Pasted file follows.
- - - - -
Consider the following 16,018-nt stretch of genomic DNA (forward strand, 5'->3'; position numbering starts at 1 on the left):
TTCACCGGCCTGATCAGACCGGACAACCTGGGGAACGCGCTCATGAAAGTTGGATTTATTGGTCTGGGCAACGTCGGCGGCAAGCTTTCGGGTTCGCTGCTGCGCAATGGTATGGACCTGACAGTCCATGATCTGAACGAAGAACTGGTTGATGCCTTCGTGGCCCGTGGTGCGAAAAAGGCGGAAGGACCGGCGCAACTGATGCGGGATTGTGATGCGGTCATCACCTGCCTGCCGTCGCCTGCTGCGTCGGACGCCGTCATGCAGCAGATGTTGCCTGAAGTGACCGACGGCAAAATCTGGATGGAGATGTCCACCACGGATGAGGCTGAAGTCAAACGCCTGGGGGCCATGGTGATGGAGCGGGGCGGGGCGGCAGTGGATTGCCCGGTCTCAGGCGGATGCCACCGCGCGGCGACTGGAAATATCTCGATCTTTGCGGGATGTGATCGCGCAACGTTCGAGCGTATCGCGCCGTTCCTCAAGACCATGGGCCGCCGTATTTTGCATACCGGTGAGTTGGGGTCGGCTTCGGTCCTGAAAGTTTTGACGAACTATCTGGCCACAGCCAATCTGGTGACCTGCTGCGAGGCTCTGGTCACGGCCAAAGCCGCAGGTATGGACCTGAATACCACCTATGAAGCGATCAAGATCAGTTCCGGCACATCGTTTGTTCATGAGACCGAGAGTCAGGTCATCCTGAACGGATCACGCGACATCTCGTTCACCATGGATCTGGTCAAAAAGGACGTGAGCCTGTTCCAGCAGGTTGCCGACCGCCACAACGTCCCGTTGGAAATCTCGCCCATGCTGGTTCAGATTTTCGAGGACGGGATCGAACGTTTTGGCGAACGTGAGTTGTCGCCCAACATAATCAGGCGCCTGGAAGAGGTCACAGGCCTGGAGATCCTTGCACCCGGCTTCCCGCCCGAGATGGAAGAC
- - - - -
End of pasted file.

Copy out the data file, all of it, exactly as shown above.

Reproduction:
Consider the following 16,018-nt stretch of genomic DNA (forward strand, 5'->3'; position numbering starts at 1 on the left):
TTCACCGGCCTGATCAGACCGGACAACCTGGGGAACGCGCTCATGAAAGTTGGATTTATTGGTCTGGGCAACGTCGGCGGCAAGCTTTCGGGTTCGCTGCTGCGCAATGGTATGGACCTGACAGTCCATGATCTGAACGAAGAACTGGTTGATGCCTTCGTGGCCCGTGGTGCGAAAAAGGCGGAAGGACCGGCGCAACTGATGCGGGATTGTGATGCGGTCATCACCTGCCTGCCGTCGCCTGCTGCGTCGGACGCCGTCATGCAGCAGATGTTGCCTGAAGTGACCGACGGCAAAATCTGGATGGAGATGTCCACCACGGATGAGGCTGAAGTCAAACGCCTGGGGGCCATGGTGATGGAGCGGGGCGGGGCGGCAGTGGATTGCCCGGTCTCAGGCGGATGCCACCGCGCGGCGACTGGAAATATCTCGATCTTTGCGGGATGTGATCGCGCAACGTTCGAGCGTATCGCGCCGTTCCTCAAGACCATGGGCCGCCGTATTTTGCATACCGGTGAGTTGGGGTCGGCTTCGGTCCTGAAAGTTTTGACGAACTATCTGGCCACAGCCAATCTGGTGACCTGCTGCGAGGCTCTGGTCACGGCCAAAGCCGCAGGTATGGACCTGAATACCACCTATGAAGCGATCAAGATCAGTTCCGGCACATCGTTTGTTCATGAGACCGAGAGTCAGGTCATCCTGAACGGATCACGCGACATCTCGTTCACCATGGATCTGGTCAAAAAGGACGTGAGCCTGTTCCAGCAGGTTGCCGACCGCCACAACGTCCCGTTGGAAATCTCGCCCATGCTGGTTCAGATTTTCGAGGACGGGATCGAACGTTTTGGCGAACGTGAGTTGTCGCCCAACATAATCAGGCGCCTGGAAGAGGTCACAGGCCTGGAGATCCTTGCACCCGGCTTCCCGCCCGAGATGGAAGAC